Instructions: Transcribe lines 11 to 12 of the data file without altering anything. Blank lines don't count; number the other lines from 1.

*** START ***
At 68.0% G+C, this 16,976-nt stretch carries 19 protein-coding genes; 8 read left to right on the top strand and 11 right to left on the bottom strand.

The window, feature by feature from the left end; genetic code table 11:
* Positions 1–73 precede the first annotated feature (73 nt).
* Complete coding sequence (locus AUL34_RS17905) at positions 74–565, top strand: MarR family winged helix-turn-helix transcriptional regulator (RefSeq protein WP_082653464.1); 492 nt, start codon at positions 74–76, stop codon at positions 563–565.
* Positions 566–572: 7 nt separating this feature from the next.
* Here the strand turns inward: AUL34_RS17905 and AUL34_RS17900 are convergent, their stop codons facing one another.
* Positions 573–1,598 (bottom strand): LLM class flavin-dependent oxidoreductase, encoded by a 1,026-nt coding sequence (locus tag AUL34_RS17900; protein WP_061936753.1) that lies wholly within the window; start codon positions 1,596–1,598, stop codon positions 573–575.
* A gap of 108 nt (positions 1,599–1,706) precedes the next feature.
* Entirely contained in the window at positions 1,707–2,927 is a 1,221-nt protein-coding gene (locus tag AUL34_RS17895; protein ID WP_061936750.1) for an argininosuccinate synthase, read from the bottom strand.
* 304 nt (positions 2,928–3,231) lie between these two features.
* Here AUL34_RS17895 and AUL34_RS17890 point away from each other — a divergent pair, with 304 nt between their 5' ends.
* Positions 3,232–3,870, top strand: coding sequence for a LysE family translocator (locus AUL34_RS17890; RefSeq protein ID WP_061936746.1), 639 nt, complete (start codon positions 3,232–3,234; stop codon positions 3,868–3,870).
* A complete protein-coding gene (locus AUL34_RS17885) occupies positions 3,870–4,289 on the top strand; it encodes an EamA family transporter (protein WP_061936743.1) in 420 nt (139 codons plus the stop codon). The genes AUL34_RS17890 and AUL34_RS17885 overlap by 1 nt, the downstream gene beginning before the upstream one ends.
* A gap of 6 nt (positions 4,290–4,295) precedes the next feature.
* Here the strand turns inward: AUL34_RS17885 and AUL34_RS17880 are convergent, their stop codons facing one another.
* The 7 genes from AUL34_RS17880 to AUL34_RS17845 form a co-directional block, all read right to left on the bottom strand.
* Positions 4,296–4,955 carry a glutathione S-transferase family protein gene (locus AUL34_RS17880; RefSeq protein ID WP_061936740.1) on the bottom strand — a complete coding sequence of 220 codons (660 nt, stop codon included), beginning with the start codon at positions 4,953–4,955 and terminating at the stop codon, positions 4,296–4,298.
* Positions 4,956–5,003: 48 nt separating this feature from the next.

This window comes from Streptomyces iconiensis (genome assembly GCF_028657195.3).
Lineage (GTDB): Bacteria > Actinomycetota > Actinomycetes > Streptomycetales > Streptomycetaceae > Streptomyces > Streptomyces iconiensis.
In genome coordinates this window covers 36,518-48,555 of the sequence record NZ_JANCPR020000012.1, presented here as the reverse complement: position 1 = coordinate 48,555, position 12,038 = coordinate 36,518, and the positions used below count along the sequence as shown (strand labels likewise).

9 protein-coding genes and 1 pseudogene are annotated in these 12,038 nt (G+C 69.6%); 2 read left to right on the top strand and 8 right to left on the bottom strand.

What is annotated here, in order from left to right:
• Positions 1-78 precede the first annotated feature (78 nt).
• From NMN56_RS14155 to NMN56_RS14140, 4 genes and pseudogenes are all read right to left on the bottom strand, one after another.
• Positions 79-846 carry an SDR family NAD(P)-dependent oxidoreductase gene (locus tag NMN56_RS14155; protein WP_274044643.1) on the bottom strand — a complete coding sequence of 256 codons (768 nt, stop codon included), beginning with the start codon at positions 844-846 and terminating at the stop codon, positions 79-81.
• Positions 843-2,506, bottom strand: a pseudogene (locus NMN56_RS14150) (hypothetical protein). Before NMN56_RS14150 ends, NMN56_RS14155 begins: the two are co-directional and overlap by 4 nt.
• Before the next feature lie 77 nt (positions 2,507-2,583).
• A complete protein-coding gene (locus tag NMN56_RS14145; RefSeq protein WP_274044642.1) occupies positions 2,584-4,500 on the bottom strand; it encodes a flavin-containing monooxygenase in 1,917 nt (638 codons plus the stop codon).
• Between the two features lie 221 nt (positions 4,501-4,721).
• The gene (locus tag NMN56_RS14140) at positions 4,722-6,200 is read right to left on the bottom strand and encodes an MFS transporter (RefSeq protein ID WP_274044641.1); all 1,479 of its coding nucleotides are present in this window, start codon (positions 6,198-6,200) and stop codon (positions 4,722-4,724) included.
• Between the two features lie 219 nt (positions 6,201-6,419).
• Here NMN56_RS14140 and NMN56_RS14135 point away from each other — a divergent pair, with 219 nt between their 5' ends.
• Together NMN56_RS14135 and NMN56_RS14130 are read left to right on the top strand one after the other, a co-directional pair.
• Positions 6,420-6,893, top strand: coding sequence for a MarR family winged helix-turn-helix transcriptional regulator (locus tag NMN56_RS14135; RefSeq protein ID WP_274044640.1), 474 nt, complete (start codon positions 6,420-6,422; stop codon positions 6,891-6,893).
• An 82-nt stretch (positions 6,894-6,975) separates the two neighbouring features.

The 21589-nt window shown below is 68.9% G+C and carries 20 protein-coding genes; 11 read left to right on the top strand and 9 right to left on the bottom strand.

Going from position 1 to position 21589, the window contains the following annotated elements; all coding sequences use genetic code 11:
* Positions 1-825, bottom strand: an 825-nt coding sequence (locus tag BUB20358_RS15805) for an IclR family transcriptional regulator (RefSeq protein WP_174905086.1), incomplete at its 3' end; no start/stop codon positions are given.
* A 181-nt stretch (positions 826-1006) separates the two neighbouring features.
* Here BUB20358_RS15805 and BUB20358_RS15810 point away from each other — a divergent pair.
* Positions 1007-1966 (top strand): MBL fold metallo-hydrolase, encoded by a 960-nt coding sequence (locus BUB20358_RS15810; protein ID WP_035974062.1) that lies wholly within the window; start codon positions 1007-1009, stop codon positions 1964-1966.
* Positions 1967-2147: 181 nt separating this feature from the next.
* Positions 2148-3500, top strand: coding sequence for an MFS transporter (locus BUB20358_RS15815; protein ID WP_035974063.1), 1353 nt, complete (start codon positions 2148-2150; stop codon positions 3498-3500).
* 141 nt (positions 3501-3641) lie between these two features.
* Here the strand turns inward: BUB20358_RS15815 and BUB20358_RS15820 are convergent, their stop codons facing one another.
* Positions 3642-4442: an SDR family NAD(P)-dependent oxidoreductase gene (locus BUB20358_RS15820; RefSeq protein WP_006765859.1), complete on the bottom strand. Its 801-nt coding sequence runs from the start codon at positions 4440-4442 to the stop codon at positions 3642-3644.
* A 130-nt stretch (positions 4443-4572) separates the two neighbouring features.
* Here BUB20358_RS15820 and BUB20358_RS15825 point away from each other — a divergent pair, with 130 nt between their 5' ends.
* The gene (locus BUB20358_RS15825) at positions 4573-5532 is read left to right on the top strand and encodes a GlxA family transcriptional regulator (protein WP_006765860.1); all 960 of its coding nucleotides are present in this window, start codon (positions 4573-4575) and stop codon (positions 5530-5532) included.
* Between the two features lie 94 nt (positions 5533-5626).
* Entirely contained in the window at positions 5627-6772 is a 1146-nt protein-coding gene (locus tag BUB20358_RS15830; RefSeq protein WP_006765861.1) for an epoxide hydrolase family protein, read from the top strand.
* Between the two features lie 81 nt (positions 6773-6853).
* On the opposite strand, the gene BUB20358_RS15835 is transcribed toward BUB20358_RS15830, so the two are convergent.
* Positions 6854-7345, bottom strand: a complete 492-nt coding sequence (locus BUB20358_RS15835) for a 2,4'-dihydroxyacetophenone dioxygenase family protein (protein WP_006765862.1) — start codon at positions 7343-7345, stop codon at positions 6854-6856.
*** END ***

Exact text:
* Here AUL34_RS17895 and AUL34_RS17890 point away from each other — a divergent pair, with 304 nt between their 5' ends.
* Positions 3,232–3,870, top strand: coding sequence for a LysE family translocator (locus AUL34_RS17890; RefSeq protein ID WP_061936746.1), 639 nt, complete (start codon positions 3,232–3,234; stop codon positions 3,868–3,870).